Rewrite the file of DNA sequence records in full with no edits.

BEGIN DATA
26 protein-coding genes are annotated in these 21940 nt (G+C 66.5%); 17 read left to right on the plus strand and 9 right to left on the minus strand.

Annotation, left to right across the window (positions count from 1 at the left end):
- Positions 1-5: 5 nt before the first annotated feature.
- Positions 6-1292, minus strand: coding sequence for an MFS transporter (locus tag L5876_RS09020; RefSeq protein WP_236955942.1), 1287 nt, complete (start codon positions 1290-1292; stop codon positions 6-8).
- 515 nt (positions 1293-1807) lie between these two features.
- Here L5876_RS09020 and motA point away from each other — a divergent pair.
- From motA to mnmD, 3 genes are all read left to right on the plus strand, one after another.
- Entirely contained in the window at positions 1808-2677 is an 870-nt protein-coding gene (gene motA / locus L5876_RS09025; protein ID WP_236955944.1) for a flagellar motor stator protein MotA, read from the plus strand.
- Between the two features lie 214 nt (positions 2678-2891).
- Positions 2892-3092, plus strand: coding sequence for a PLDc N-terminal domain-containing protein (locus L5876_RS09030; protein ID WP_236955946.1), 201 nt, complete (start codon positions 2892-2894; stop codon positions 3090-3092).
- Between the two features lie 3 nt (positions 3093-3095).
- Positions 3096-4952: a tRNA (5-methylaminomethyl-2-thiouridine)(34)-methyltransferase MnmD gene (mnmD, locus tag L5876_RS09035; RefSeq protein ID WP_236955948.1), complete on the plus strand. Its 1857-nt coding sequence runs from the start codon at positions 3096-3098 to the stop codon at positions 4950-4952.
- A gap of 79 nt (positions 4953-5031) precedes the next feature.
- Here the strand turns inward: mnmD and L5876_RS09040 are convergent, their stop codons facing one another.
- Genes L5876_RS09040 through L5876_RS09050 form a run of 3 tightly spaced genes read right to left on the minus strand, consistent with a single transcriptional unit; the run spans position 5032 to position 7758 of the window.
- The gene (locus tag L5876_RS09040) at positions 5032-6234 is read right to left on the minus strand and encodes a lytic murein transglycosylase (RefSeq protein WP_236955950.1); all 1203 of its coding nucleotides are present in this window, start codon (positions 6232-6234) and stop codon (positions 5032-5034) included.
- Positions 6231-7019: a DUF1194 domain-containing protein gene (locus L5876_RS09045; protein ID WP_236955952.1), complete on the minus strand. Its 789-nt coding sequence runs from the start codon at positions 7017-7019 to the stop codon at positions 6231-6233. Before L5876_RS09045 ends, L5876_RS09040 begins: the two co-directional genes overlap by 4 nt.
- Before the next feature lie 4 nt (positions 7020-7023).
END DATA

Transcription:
26 protein-coding genes are annotated in these 21940 nt (G+C 66.5%); 17 read left to right on the plus strand and 9 right to left on the minus strand.

Annotation, left to right across the window (positions count from 1 at the left end):
- Positions 1-5: 5 nt before the first annotated feature.
- Positions 6-1292, minus strand: coding sequence for an MFS transporter (locus tag L5876_RS09020; RefSeq protein WP_236955942.1), 1287 nt, complete (start codon positions 1290-1292; stop codon positions 6-8).
- 515 nt (positions 1293-1807) lie between these two features.
- Here L5876_RS09020 and motA point away from each other — a divergent pair.
- From motA to mnmD, 3 genes are all read left to right on the plus strand, one after another.
- Entirely contained in the window at positions 1808-2677 is an 870-nt protein-coding gene (gene motA / locus L5876_RS09025; protein ID WP_236955944.1) for a flagellar motor stator protein MotA, read from the plus strand.
- Between the two features lie 214 nt (positions 2678-2891).
- Positions 2892-3092, plus strand: coding sequence for a PLDc N-terminal domain-containing protein (locus L5876_RS09030; protein ID WP_236955946.1), 201 nt, complete (start codon positions 2892-2894; stop codon positions 3090-3092).
- Between the two features lie 3 nt (positions 3093-3095).
- Positions 3096-4952: a tRNA (5-methylaminomethyl-2-thiouridine)(34)-methyltransferase MnmD gene (mnmD, locus tag L5876_RS09035; RefSeq protein ID WP_236955948.1), complete on the plus strand. Its 1857-nt coding sequence runs from the start codon at positions 3096-3098 to the stop codon at positions 4950-4952.
- A gap of 79 nt (positions 4953-5031) precedes the next feature.
- Here the strand turns inward: mnmD and L5876_RS09040 are convergent, their stop codons facing one another.
- Genes L5876_RS09040 through L5876_RS09050 form a run of 3 tightly spaced genes read right to left on the minus strand, consistent with a single transcriptional unit; the run spans position 5032 to position 7758 of the window.
- The gene (locus tag L5876_RS09040) at positions 5032-6234 is read right to left on the minus strand and encodes a lytic murein transglycosylase (RefSeq protein WP_236955950.1); all 1203 of its coding nucleotides are present in this window, start codon (positions 6232-6234) and stop codon (positions 5032-5034) included.
- Positions 6231-7019: a DUF1194 domain-containing protein gene (locus L5876_RS09045; protein ID WP_236955952.1), complete on the minus strand. Its 789-nt coding sequence runs from the start codon at positions 7017-7019 to the stop codon at positions 6231-6233. Before L5876_RS09045 ends, L5876_RS09040 begins: the two co-directional genes overlap by 4 nt.
- Before the next feature lie 4 nt (positions 7020-7023).